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-   -   Insulating walls with varying depth (http://www.diychatroom.com/f103/insulating-walls-varying-depth-127134/)

demandrew 12-19-2011 10:16 PM

Insulating walls with varying depth
 
Hi all,
I'm currently engaged in my first major room renovation (the kitchen) and I'm now at the pre-insulation stage. For a number of reasons, which we can discuss later if you like, I have two walls with two different and slightly akward depths to insulate, and one ceiling with a depth that changes from one side to the other. So the question is, how would you insulate these areas?
Wall #1: There is approximately 4.5inches of room to insulate. Unfortunately larger than the standard 3.5 pinkpanther, but not quite big enough for the 5.5. Would you buy 5.5 and squish it in despite the loss in r-value owing to it being squished, or put in a layer of rigid foam first and then the standard 3.5inch on top?
Wall #2: There is approximately 2.5inches of depth. So a similar question goes: squish in 3.5 and lose some r-value or pack it with multiple layers of rigid foam (if I can afford it)
Ceiling: the depth in the ceiling goes from about 5inches at one end to almost a whopping 11inches at the other. Any thoughts with this one??
As always, thanks for your help and advice.

Windows on Wash 12-20-2011 08:15 AM

Where is the home?

Climate region will somewhat dictate the recommendations on foam.

Rigid foam is a great option and its R-Value remains constant.

Regardless of insulation schedule, you want to make sure that the wall assembly (exterior wall in this application because you can access it) is air tight.

shazapple 12-20-2011 08:52 AM

I have an older house and the walls were true 2x4 with 0.5" strapping, so effectively they were 4.5". I squished 5.5" insulation into the space. Owens Corning has a compression chart here http://saveenergy.owenscorning.com/2...nd_your_2.html that shows a R21 batt would be somewhere around R18. The time/cost of rigid insulation was not worth it for this wall.

For your 2.5" wall, I would sister the studs to give you more room. That would probably be cheaper than rigid insulation as well.

The ceiling depends on if it is a roof, in which case it will need ventilation. To gain more room you could slope your finished ceiling to get 11"+ along the entire section.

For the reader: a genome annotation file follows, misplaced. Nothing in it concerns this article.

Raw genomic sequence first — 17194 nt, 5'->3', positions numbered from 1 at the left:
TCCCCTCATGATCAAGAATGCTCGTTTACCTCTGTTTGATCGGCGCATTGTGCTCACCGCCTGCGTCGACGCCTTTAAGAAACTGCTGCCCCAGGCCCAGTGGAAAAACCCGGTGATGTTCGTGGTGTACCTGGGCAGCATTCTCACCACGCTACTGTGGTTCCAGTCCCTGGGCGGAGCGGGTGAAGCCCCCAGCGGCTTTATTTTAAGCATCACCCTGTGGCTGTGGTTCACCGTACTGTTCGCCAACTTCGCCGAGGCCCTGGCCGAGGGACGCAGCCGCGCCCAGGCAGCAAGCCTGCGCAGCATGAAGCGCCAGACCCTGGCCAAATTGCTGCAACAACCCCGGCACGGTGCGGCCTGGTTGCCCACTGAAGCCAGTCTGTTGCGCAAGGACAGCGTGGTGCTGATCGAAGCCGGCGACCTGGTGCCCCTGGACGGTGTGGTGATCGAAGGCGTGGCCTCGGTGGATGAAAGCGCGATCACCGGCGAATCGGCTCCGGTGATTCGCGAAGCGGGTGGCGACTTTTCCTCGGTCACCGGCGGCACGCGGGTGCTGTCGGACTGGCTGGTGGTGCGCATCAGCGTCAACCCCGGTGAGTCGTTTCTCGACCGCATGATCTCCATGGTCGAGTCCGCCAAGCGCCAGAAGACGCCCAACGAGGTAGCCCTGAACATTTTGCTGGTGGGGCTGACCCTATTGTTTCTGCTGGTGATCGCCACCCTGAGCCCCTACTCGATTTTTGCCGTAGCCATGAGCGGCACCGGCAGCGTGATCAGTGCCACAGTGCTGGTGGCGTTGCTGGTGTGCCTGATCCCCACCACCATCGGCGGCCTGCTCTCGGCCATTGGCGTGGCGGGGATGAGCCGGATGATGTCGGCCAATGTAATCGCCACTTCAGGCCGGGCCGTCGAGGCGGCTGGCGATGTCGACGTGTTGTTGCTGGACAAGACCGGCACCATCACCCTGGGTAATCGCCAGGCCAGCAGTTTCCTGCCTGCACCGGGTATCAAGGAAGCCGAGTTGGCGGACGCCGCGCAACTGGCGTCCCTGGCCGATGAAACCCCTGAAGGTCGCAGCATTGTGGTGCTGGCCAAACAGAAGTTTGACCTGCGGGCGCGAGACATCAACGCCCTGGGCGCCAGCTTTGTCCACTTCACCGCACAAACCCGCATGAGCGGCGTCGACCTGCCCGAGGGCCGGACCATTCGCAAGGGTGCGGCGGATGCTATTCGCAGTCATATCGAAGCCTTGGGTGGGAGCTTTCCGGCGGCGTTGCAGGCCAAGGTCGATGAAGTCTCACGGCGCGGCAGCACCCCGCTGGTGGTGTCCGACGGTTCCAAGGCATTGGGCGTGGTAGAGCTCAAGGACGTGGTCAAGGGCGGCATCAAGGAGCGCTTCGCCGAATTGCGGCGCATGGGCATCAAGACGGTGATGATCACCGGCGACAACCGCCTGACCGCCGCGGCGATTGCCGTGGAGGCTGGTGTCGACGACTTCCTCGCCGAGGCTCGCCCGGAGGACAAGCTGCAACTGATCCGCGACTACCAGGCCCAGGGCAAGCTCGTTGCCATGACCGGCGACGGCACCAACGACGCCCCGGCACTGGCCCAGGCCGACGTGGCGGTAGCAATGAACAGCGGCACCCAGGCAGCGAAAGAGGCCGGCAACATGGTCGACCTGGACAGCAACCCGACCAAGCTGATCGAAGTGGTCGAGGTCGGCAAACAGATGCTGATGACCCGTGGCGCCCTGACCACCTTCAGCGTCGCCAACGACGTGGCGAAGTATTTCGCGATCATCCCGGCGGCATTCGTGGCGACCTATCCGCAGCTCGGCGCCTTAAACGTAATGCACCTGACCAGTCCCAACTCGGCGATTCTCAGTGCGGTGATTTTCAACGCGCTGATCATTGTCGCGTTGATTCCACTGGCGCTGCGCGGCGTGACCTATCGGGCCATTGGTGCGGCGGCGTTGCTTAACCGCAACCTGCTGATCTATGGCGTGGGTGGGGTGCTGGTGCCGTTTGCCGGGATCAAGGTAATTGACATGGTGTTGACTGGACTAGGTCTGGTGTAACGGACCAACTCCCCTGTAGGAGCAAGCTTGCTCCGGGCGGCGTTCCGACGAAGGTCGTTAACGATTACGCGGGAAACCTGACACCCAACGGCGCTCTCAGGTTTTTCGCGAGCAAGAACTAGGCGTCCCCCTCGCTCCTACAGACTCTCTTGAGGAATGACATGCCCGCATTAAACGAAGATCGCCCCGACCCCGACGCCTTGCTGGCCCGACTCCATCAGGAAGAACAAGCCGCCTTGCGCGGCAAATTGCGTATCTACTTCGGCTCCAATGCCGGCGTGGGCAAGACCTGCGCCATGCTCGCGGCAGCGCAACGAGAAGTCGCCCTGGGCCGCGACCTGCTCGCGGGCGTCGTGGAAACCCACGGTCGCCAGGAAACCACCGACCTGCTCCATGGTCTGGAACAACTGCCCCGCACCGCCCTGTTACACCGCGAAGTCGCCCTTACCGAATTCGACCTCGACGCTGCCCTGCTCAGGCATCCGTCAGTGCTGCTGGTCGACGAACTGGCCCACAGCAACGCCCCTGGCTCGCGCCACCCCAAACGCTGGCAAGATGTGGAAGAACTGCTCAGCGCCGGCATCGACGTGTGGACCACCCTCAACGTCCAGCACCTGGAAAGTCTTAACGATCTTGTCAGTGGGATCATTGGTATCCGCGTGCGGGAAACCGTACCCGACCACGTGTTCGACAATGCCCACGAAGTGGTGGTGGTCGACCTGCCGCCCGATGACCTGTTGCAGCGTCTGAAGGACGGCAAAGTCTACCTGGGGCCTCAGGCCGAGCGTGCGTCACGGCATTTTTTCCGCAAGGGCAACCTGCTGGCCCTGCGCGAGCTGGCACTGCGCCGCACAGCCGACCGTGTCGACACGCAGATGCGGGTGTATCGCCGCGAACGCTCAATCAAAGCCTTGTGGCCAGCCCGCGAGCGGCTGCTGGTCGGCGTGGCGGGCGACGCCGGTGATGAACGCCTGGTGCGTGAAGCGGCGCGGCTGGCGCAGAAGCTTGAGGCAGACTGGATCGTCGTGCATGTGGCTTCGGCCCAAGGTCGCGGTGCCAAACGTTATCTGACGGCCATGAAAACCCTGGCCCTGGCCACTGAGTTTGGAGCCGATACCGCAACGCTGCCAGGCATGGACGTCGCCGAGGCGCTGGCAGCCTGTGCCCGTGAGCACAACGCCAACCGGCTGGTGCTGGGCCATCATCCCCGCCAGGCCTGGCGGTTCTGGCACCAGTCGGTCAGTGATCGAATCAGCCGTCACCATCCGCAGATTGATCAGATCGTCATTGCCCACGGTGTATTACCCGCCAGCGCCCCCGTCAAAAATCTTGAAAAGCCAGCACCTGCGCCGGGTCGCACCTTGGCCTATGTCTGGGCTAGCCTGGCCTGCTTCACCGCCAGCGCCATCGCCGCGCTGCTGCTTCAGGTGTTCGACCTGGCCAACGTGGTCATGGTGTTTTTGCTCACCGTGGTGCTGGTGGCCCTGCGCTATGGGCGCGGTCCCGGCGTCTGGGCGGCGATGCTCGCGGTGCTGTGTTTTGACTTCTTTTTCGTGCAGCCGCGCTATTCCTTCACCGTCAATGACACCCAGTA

WoW is correct on all points, region definitely helps us and good air sealing is a must.

demandrew 12-20-2011 01:07 PM

Thanks for the replies!
I live in Toronto, so it does get a bit chilly here in the winter and rather hot in the summer. The kitchen is on the top floor, so it gets the worst of it in either season.
I think I will just compress 5.5inch into the 4.5inch space, and likewise squish some 3.5inch into the 2.5 space. The reason I don't want to sister the studs and bring the wall out farther is because the room is already tight, and to lose another inch or so, as little as it sounds, would be detrimental to my overall plans. The 2.5inch depth was actually determined by me to be the maximum extension possible from what was originally about a 1inch space.
The kitchen is on the top floor, so I guess that would make the ceiling the roof. I hadn't fully considered that it would need to be vented. I've heard of venting attic ceilings, but that's when you have access to the soffits which I don't think I do in this case. The exterior walls are brick (likely two layers) and then there are two interior walls. The ceiling butts up against the brick where it is present so I'm not too sure where or how I would ventilate. Any advice here?

Windows on Wash 12-21-2011 07:31 AM

4.5" of fiberglass is wholly inadequate in that region.

I would look at investing in rigid or spray foam. You can only do this once...do it right...or "Make it Right!" for the Canadian folks (in honor or Mike Holmes). :laughing:


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